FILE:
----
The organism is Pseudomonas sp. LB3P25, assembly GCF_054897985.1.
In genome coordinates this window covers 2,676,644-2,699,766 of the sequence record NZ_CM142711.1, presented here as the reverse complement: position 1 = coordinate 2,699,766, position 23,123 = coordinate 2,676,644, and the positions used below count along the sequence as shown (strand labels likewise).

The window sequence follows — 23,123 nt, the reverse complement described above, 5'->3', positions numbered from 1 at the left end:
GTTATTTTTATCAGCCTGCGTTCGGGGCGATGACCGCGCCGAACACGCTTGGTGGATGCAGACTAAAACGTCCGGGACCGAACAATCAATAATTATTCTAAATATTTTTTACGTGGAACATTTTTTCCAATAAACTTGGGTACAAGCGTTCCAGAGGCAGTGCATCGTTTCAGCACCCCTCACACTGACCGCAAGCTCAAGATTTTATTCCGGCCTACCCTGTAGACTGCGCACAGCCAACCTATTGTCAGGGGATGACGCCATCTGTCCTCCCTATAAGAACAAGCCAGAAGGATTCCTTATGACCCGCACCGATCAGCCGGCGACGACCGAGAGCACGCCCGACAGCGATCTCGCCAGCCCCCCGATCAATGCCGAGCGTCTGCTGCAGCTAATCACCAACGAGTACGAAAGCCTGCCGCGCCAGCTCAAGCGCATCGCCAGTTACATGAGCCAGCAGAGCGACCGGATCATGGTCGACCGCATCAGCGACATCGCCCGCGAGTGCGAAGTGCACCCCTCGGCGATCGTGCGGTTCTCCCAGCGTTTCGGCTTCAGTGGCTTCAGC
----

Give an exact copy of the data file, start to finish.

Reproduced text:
The organism is Pseudomonas sp. LB3P25, assembly GCF_054897985.1.
In genome coordinates this window covers 2,676,644-2,699,766 of the sequence record NZ_CM142711.1, presented here as the reverse complement: position 1 = coordinate 2,699,766, position 23,123 = coordinate 2,676,644, and the positions used below count along the sequence as shown (strand labels likewise).

The window sequence follows — 23,123 nt, the reverse complement described above, 5'->3', positions numbered from 1 at the left end:
GTTATTTTTATCAGCCTGCGTTCGGGGCGATGACCGCGCCGAACACGCTTGGTGGATGCAGACTAAAACGTCCGGGACCGAACAATCAATAATTATTCTAAATATTTTTTACGTGGAACATTTTTTCCAATAAACTTGGGTACAAGCGTTCCAGAGGCAGTGCATCGTTTCAGCACCCCTCACACTGACCGCAAGCTCAAGATTTTATTCCGGCCTACCCTGTAGACTGCGCACAGCCAACCTATTGTCAGGGGATGACGCCATCTGTCCTCCCTATAAGAACAAGCCAGAAGGATTCCTTATGACCCGCACCGATCAGCCGGCGACGACCGAGAGCACGCCCGACAGCGATCTCGCCAGCCCCCCGATCAATGCCGAGCGTCTGCTGCAGCTAATCACCAACGAGTACGAAAGCCTGCCGCGCCAGCTCAAGCGCATCGCCAGTTACATGAGCCAGCAGAGCGACCGGATCATGGTCGACCGCATCAGCGACATCGCCCGCGAGTGCGAAGTGCACCCCTCGGCGATCGTGCGGTTCTCCCAGCGTTTCGGCTTCAGTGGCTTCAGC